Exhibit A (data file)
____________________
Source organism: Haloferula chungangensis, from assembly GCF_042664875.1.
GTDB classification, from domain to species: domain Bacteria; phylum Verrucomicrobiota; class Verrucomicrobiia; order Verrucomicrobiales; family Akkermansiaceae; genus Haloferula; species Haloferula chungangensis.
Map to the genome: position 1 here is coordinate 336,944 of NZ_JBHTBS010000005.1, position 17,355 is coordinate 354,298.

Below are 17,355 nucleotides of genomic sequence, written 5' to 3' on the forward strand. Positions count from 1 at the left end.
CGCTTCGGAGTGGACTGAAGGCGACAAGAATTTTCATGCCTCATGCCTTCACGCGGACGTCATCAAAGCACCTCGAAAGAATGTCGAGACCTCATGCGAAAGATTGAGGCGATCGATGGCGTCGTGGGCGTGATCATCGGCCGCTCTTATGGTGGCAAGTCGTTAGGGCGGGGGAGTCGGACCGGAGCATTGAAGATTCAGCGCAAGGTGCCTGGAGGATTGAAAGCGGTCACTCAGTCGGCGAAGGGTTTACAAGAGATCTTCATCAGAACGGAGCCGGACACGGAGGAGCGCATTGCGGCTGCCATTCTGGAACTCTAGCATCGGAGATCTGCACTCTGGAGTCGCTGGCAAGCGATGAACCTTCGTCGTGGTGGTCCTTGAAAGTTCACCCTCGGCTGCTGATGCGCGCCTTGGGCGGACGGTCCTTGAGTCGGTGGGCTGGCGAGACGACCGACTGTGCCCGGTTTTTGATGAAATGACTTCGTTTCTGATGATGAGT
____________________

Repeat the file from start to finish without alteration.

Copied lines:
Source organism: Haloferula chungangensis, from assembly GCF_042664875.1.
GTDB classification, from domain to species: domain Bacteria; phylum Verrucomicrobiota; class Verrucomicrobiia; order Verrucomicrobiales; family Akkermansiaceae; genus Haloferula; species Haloferula chungangensis.
Map to the genome: position 1 here is coordinate 336,944 of NZ_JBHTBS010000005.1, position 17,355 is coordinate 354,298.

Below are 17,355 nucleotides of genomic sequence, written 5' to 3' on the forward strand. Positions count from 1 at the left end.
CGCTTCGGAGTGGACTGAAGGCGACAAGAATTTTCATGCCTCATGCCTTCACGCGGACGTCATCAAAGCACCTCGAAAGAATGTCGAGACCTCATGCGAAAGATTGAGGCGATCGATGGCGTCGTGGGCGTGATCATCGGCCGCTCTTATGGTGGCAAGTCGTTAGGGCGGGGGAGTCGGACCGGAGCATTGAAGATTCAGCGCAAGGTGCCTGGAGGATTGAAAGCGGTCACTCAGTCGGCGAAGGGTTTACAAGAGATCTTCATCAGAACGGAGCCGGACACGGAGGAGCGCATTGCGGCTGCCATTCTGGAACTCTAGCATCGGAGATCTGCACTCTGGAGTCGCTGGCAAGCGATGAACCTTCGTCGTGGTGGTCCTTGAAAGTTCACCCTCGGCTGCTGATGCGCGCCTTGGGCGGACGGTCCTTGAGTCGGTGGGCTGGCGAGACGACCGACTGTGCCCGGTTTTTGATGAAATGACTTCGTTTCTGATGATGAGT